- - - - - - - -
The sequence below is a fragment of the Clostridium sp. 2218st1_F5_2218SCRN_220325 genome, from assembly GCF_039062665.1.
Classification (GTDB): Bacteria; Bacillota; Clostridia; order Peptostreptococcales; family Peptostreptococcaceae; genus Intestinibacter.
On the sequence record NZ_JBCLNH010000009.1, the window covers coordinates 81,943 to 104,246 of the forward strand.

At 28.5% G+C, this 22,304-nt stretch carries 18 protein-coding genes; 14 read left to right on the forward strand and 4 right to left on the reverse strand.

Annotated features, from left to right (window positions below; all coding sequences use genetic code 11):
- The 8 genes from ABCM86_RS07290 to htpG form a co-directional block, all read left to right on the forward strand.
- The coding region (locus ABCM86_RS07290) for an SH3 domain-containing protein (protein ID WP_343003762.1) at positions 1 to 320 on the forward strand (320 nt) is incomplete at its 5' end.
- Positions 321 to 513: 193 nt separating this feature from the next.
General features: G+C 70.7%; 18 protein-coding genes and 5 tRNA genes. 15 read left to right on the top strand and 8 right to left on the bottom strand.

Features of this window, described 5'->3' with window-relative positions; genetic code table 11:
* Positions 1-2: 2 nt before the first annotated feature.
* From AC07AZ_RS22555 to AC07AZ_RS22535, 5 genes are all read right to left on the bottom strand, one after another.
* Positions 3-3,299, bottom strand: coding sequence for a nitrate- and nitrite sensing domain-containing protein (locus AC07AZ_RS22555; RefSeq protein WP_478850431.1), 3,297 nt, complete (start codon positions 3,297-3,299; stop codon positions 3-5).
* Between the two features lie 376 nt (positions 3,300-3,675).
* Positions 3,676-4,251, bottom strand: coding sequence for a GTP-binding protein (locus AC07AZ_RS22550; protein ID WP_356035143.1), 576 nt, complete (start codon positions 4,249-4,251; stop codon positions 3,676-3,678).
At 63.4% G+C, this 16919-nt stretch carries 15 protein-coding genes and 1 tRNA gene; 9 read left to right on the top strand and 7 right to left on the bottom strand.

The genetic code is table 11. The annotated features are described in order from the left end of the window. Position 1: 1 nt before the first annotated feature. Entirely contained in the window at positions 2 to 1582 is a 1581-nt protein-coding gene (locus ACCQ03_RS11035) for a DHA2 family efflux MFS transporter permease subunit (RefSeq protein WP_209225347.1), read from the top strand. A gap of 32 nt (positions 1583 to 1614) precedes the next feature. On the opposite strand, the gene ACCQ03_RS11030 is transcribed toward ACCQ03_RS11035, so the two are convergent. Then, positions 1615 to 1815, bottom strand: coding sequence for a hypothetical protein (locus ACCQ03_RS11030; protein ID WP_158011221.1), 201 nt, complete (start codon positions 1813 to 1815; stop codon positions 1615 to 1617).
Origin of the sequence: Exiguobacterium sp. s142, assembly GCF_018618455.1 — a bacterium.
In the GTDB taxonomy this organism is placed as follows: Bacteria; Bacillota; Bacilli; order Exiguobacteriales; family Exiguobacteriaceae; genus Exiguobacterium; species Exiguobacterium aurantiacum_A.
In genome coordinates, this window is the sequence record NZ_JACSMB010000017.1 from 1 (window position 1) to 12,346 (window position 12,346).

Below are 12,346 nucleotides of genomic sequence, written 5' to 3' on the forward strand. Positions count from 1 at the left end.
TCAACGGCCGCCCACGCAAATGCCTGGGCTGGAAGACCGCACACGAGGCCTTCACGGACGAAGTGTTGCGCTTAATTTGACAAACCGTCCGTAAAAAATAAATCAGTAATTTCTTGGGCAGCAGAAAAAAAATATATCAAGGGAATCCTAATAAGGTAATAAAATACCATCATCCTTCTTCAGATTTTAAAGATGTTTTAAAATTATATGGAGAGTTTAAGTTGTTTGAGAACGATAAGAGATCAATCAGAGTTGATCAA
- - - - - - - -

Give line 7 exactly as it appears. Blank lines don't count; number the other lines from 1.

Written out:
- The coding region (locus ABCM86_RS07290) for an SH3 domain-containing protein (protein ID WP_343003762.1) at positions 1 to 320 on the forward strand (320 nt) is incomplete at its 5' end.